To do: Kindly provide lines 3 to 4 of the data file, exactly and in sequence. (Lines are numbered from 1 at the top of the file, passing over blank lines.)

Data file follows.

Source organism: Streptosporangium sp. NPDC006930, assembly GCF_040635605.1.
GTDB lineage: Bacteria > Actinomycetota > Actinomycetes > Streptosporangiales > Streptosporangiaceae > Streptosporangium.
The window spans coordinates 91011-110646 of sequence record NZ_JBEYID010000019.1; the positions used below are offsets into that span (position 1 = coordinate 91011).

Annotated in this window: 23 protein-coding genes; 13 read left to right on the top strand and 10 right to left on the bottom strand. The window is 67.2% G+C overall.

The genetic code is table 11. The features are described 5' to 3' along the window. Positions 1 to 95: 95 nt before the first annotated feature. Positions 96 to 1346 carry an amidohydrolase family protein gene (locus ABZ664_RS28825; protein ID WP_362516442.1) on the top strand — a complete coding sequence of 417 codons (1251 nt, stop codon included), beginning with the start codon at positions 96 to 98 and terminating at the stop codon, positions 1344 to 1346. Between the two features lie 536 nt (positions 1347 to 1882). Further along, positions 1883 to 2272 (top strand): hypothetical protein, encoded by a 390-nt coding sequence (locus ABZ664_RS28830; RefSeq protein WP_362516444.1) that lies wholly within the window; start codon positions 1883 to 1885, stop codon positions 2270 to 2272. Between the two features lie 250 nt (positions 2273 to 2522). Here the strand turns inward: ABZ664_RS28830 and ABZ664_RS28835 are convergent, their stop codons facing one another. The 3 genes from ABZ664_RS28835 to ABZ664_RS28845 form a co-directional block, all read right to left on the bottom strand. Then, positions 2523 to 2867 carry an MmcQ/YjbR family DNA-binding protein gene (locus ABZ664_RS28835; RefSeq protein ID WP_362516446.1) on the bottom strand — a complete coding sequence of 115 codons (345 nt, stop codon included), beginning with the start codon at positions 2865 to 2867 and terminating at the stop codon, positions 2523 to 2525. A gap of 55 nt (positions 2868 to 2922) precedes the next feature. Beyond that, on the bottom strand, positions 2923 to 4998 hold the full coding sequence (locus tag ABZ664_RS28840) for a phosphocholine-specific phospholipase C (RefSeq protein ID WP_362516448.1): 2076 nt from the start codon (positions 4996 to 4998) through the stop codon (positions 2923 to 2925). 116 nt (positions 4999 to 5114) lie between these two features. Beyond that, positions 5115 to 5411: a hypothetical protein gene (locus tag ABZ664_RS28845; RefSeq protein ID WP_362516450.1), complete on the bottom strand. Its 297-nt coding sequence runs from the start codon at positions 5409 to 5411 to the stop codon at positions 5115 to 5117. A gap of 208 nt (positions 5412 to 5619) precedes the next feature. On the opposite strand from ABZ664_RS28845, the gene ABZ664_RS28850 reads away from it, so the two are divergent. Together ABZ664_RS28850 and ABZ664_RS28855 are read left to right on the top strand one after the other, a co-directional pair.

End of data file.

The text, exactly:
The window spans coordinates 91011-110646 of sequence record NZ_JBEYID010000019.1; the positions used below are offsets into that span (position 1 = coordinate 91011).

Annotated in this window: 23 protein-coding genes; 13 read left to right on the top strand and 10 right to left on the bottom strand. The window is 67.2% G+C overall.